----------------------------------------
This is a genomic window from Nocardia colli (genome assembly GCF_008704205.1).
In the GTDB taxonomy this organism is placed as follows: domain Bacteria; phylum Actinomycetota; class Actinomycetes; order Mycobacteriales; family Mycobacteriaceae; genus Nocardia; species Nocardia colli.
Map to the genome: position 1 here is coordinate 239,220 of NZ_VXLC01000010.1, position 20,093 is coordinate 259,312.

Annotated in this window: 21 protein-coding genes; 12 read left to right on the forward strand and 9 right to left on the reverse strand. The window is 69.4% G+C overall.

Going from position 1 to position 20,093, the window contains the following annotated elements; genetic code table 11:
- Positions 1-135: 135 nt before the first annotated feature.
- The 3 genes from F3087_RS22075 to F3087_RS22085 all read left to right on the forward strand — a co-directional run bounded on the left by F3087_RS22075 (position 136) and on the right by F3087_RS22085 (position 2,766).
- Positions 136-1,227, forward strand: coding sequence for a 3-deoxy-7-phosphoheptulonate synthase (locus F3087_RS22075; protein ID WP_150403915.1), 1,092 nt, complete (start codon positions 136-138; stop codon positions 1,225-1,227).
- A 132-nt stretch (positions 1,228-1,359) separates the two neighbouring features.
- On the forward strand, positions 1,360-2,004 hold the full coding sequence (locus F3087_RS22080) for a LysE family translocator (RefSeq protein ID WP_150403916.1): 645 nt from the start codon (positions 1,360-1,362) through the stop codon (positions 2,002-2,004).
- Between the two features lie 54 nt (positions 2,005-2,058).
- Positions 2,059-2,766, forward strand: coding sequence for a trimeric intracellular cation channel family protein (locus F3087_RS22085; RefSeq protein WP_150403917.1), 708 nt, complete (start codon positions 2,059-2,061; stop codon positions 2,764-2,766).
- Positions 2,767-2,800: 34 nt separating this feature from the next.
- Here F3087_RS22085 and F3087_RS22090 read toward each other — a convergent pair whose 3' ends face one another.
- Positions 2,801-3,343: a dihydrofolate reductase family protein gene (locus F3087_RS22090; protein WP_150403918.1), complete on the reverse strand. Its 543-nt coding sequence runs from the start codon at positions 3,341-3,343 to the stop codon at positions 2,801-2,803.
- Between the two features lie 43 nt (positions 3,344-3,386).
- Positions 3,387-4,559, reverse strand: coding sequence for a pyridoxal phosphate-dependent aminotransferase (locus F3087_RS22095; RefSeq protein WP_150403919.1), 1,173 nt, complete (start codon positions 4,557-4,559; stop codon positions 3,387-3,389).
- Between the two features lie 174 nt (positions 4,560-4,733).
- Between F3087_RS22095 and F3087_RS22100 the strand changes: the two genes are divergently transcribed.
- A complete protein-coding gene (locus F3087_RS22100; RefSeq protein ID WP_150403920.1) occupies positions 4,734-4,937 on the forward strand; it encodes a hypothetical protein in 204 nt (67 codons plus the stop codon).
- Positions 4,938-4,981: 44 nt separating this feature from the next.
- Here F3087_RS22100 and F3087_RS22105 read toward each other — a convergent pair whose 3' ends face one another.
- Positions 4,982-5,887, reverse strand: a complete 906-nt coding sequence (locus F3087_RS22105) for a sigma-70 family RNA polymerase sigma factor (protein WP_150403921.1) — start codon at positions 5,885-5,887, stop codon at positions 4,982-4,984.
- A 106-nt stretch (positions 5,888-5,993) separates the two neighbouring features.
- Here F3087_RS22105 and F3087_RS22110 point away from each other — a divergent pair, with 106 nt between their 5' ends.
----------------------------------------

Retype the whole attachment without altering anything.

This is a genomic window from Nocardia colli (genome assembly GCF_008704205.1).
In the GTDB taxonomy this organism is placed as follows: domain Bacteria; phylum Actinomycetota; class Actinomycetes; order Mycobacteriales; family Mycobacteriaceae; genus Nocardia; species Nocardia colli.
Map to the genome: position 1 here is coordinate 239,220 of NZ_VXLC01000010.1, position 20,093 is coordinate 259,312.

Annotated in this window: 21 protein-coding genes; 12 read left to right on the forward strand and 9 right to left on the reverse strand. The window is 69.4% G+C overall.

Going from position 1 to position 20,093, the window contains the following annotated elements; genetic code table 11:
- Positions 1-135: 135 nt before the first annotated feature.
- The 3 genes from F3087_RS22075 to F3087_RS22085 all read left to right on the forward strand — a co-directional run bounded on the left by F3087_RS22075 (position 136) and on the right by F3087_RS22085 (position 2,766).
- Positions 136-1,227, forward strand: coding sequence for a 3-deoxy-7-phosphoheptulonate synthase (locus F3087_RS22075; protein ID WP_150403915.1), 1,092 nt, complete (start codon positions 136-138; stop codon positions 1,225-1,227).
- A 132-nt stretch (positions 1,228-1,359) separates the two neighbouring features.
- On the forward strand, positions 1,360-2,004 hold the full coding sequence (locus F3087_RS22080) for a LysE family translocator (RefSeq protein ID WP_150403916.1): 645 nt from the start codon (positions 1,360-1,362) through the stop codon (positions 2,002-2,004).
- Between the two features lie 54 nt (positions 2,005-2,058).
- Positions 2,059-2,766, forward strand: coding sequence for a trimeric intracellular cation channel family protein (locus F3087_RS22085; RefSeq protein WP_150403917.1), 708 nt, complete (start codon positions 2,059-2,061; stop codon positions 2,764-2,766).
- Positions 2,767-2,800: 34 nt separating this feature from the next.
- Here F3087_RS22085 and F3087_RS22090 read toward each other — a convergent pair whose 3' ends face one another.
- Positions 2,801-3,343: a dihydrofolate reductase family protein gene (locus F3087_RS22090; protein WP_150403918.1), complete on the reverse strand. Its 543-nt coding sequence runs from the start codon at positions 3,341-3,343 to the stop codon at positions 2,801-2,803.
- Between the two features lie 43 nt (positions 3,344-3,386).
- Positions 3,387-4,559, reverse strand: coding sequence for a pyridoxal phosphate-dependent aminotransferase (locus F3087_RS22095; RefSeq protein WP_150403919.1), 1,173 nt, complete (start codon positions 4,557-4,559; stop codon positions 3,387-3,389).
- Between the two features lie 174 nt (positions 4,560-4,733).
- Between F3087_RS22095 and F3087_RS22100 the strand changes: the two genes are divergently transcribed.
- A complete protein-coding gene (locus F3087_RS22100; RefSeq protein ID WP_150403920.1) occupies positions 4,734-4,937 on the forward strand; it encodes a hypothetical protein in 204 nt (67 codons plus the stop codon).
- Positions 4,938-4,981: 44 nt separating this feature from the next.
- Here F3087_RS22100 and F3087_RS22105 read toward each other — a convergent pair whose 3' ends face one another.
- Positions 4,982-5,887, reverse strand: a complete 906-nt coding sequence (locus F3087_RS22105) for a sigma-70 family RNA polymerase sigma factor (protein WP_150403921.1) — start codon at positions 5,885-5,887, stop codon at positions 4,982-4,984.
- A 106-nt stretch (positions 5,888-5,993) separates the two neighbouring features.
- Here F3087_RS22105 and F3087_RS22110 point away from each other — a divergent pair, with 106 nt between their 5' ends.